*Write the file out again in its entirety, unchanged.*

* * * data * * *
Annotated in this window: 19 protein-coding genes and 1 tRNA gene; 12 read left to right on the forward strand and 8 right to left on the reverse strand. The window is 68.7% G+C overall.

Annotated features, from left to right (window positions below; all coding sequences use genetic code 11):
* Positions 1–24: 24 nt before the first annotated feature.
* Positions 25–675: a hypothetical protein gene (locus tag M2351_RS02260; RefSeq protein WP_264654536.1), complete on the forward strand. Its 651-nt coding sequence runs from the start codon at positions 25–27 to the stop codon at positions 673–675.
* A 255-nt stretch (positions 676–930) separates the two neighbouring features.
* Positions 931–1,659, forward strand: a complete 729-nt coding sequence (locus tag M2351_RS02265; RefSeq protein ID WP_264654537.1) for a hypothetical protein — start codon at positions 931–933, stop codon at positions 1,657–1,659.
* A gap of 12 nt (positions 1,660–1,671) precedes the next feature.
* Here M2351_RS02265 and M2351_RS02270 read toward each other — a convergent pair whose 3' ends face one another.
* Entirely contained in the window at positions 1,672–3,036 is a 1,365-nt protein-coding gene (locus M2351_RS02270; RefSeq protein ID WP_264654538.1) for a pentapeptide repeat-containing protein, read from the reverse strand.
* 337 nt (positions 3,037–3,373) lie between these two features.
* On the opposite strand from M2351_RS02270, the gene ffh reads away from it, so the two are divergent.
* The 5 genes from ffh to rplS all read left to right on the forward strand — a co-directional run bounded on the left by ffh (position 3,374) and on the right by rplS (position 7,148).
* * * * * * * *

Annotated in this window: 19 protein-coding genes and 1 tRNA gene; 12 read left to right on the forward strand and 8 right to left on the reverse strand. The window is 68.7% G+C overall.

Annotated features, from left to right (window positions below; all coding sequences use genetic code 11):
* Positions 1–24: 24 nt before the first annotated feature.
* Positions 25–675: a hypothetical protein gene (locus tag M2351_RS02260; RefSeq protein WP_264654536.1), complete on the forward strand. Its 651-nt coding sequence runs from the start codon at positions 25–27 to the stop codon at positions 673–675.
* A 255-nt stretch (positions 676–930) separates the two neighbouring features.
* Positions 931–1,659, forward strand: a complete 729-nt coding sequence (locus tag M2351_RS02265; RefSeq protein ID WP_264654537.1) for a hypothetical protein — start codon at positions 931–933, stop codon at positions 1,657–1,659.
* A gap of 12 nt (positions 1,660–1,671) precedes the next feature.
* Here M2351_RS02265 and M2351_RS02270 read toward each other — a convergent pair whose 3' ends face one another.
* Entirely contained in the window at positions 1,672–3,036 is a 1,365-nt protein-coding gene (locus M2351_RS02270; RefSeq protein ID WP_264654538.1) for a pentapeptide repeat-containing protein, read from the reverse strand.
* 337 nt (positions 3,037–3,373) lie between these two features.
* On the opposite strand from M2351_RS02270, the gene ffh reads away from it, so the two are divergent.
* The 5 genes from ffh to rplS all read left to right on the forward strand — a co-directional run bounded on the left by ffh (position 3,374) and on the right by rplS (position 7,148).